SecAuditLogRelevantStatus "^(?:5|4(?!04))"

# Log everything we know about a transaction.
SecAuditLogParts ABIJDEFHZ

# Use a single file for logging. This is much easier to look at, but
# assumes that you will use the audit log only ocassionally.
#
SecAuditLogType Serial
SecAuditLog /var/log/apache2/modsec_audit.log

# Specify the path for concurrent audit logging.
#SecAuditLogStorageDir /opt/modsecurity/var/audit/


# -- Miscellaneous -----------------------------------------------------------

# Use the most commonly used application/x-www-form-urlencoded parameter
# separator. There's probably only one application somewhere that uses
# something else so don't expect to change this value.
#
SecArgumentSeparator &

# Settle on version 0 (zero) cookies, as that is what most applications
# use. Using an incorrect cookie version may open your installation to
# evasion attacks (against the rules that examine named cookies).
#
SecCookieFormat 0

Sample rules that are relevant to my test of submitting a post with AES_ENCRYPT in the payload, from /etc/modsecurity/whmcs_rules.conf:

SecRule REQUEST_URI|ARGS|REQUEST_BODY "aes_encrypt" "id:00101,phase:4,t:urlDecodeUni,t:htmlEntityDecode,t:replaceComments,t:compressWhiteSpace,t:lowercase,log,deny,msg:'WHMCS'"
SecRule REQUEST_URI|ARGS|REQUEST_BODY "aes_encrypt" "id:00102,phase:4,t:urlDecodeUni,t:htmlEntityDecode,t:hexDecode,t:replaceComments,t:compressWhiteSpace,t:lowercase,log,deny,msg:'WHMCS'"

/var/log/modsec_audit.log (snippet)

--bc497c3a-A--
[30/Oct/2013:12:33:19 +0000] UnD8jtXm0XMAABtcO10AAABA <client> 65312 <server> 443

--bc497c3a-B--
**logged, but trimmed for privacy**

--bc497c3a-C--
**logged, but trimmed for privacy**

--bc497c3a-F--
HTTP/1.1 403 Forbidden
X-Powered-By: PHP/5.3.3-7+squeeze17, PHP/5.3.3-7+squeeze17
Expires: Thu, 19 Nov 1981 08:52:00 GMT
Cache-Control: no-store, no-cache, must-revalidate, post-check=0, pre-check=0
Pragma: no-cache
Vary: Accept-Encoding
Content-Encoding: gzip
Keep-Alive: timeout=15, max=100
Connection: Keep-Alive
Transfer-Encoding: chunked
Content-Type: text/html; charset=UTF-8

--bc497c3a-E--
**response that is generated by the PHP script when the POST is submitted**

--bc497c3a-H--
Message: Access denied with code 403 (phase 4). Pattern match "aes_encrypt" at ARGS:firstname. [file "/etc/modsecurity/whmcs_rules.conf"] [line "41"] [id "00101"] [msg "WHMCS"]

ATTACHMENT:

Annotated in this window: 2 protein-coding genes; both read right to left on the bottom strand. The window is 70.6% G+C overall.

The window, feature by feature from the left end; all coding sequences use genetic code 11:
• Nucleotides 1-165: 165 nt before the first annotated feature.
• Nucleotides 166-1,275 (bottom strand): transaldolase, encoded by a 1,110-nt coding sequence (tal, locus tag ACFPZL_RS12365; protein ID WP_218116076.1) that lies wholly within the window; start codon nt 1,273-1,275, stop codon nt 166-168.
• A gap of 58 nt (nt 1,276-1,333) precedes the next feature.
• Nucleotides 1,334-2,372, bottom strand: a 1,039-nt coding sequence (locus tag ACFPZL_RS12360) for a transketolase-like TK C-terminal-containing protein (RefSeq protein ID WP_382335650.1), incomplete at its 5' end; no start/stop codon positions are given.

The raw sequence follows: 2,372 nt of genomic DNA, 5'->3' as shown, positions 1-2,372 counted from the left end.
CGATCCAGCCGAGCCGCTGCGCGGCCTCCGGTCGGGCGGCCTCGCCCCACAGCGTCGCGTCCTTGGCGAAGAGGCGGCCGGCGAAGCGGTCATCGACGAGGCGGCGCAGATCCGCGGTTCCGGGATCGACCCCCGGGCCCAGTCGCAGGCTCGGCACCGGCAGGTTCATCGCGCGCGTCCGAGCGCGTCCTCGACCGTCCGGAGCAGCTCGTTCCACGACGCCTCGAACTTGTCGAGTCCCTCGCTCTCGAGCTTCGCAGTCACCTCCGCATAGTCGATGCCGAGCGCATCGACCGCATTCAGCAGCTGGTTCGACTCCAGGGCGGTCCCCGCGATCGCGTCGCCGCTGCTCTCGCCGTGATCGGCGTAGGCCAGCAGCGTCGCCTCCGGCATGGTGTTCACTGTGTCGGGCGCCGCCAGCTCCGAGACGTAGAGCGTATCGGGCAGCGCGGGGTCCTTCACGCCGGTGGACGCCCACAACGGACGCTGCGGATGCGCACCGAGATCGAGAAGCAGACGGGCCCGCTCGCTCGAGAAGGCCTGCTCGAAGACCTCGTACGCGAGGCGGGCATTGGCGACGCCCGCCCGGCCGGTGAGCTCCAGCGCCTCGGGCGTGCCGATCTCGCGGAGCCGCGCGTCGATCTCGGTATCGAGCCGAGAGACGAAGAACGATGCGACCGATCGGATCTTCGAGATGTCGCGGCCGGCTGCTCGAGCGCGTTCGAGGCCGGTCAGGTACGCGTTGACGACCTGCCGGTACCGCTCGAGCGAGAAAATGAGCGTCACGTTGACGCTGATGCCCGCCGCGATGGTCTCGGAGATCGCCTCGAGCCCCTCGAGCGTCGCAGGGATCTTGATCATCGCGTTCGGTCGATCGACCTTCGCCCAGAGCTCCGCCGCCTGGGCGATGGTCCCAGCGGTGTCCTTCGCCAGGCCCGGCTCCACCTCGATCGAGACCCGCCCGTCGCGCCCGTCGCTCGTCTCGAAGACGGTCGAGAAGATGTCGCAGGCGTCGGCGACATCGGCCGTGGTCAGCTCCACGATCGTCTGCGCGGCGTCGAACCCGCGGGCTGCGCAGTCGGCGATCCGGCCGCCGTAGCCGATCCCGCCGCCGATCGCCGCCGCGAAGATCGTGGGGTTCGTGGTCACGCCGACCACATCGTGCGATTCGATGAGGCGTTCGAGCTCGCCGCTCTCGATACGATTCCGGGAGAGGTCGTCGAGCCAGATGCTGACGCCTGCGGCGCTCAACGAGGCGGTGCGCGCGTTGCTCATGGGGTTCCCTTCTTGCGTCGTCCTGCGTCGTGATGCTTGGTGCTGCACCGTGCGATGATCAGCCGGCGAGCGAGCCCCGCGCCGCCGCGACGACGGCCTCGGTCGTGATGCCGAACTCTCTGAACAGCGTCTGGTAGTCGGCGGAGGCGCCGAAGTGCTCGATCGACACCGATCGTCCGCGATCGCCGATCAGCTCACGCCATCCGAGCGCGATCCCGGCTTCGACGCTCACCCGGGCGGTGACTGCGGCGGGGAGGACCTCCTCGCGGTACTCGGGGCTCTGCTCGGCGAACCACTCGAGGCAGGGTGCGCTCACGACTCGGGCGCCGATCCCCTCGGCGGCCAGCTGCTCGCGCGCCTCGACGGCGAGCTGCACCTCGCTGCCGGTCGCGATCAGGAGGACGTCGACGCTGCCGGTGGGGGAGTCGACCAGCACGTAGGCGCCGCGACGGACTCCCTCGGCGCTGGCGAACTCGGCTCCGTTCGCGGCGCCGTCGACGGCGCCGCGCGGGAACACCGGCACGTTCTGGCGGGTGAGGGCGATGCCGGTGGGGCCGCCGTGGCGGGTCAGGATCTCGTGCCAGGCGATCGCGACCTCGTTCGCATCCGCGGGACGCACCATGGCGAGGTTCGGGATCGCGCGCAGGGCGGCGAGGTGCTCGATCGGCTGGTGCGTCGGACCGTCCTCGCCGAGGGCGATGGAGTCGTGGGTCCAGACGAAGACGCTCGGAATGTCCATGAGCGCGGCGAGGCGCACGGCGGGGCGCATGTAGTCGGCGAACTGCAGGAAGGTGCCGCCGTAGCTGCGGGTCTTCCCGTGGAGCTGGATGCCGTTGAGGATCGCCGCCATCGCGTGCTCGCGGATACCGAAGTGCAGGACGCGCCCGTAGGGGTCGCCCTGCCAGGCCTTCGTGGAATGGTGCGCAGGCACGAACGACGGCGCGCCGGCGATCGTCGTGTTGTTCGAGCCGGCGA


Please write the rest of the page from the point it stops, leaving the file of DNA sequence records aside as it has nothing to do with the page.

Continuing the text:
Action: Intercepted (phase 4)
Stopwatch: 1383136398855159 530401 (- - -)
Stopwatch2: 1383136398855159 530401; combined=1155, p1=16, p2=14, p3=3, p4=1115, p5=6, sr=0, sw=1, l=0, gc=0
Response-Body-Transformed: Dechunked
Producer: ModSecurity for Apache/2.6.6 (http://www.modsecurity.org/).
Server: Apache/2.2.16 (Debian) mod_ssl/2.2.16 OpenSSL/0.9.8o

--bc497c3a-Z--
share|improve this question

2 Answers 2

up vote 2 down vote accepted

/etc/modsecurity/whmcs_rules.conf

Shows it as phase:4, this is the reponse_body bit, you probably want phase:1 (or maybe 2) which is request_headers (and request_body) That way modsecurity will trigger earlier

share|improve this answer
    
Ding! We have a winner. Adjusting the rules (taken from elsewhere) to be phase:2 has fixed the issue entirely. Thanks! –  Phil Jan 14 at 14:57
    
(some sort of important lesson to not do things when I don't fully have time to read through them learned here, but "having enough time" is some kind of pipedream at the moment) –  Phil Jan 14 at 14:58

Ahhh, ModSecurity. That’s the most I will say! Other than ask, do you have the SecRuleInheritance option activated anywhere in addition to SecRuleEngine?

SecRuleInheritance On
SecRuleEngine On

And what about SecFilterScanPOST?

SecFilterScanPOST On

Also, what kind of server setup do you have? Is this instance of ModSecurity running on an Apache setup with only one host or do you have it set for NameVirtualHost?

And based on issues I had a few years ago, do you have mod_unique_id installed & active? Some setups don’t have it despite allowing ModSecurity to be installed & without it, it might seem to be active but won’t work.

There are also some basic examples on ModSecurity’s own website that address POST settings.

share|improve this answer
    
Pretty sure that it's not a problem of inheritance (or SecRuleEngine, or SecFilterScanPOST) as the rule's triggering fine. Pretty sure that if I had any of those three elements messed up, the rule wouldn't trigger at all (And as I understand it, inheritance is on by default, and SecRuleEngine is on as per my config above). –  Phil Nov 23 '13 at 1:55
    
The config is server wide; it's simply loaded into Apache as per the above configs - it isn't in a virtual host directive. –  Phil Nov 23 '13 at 1:55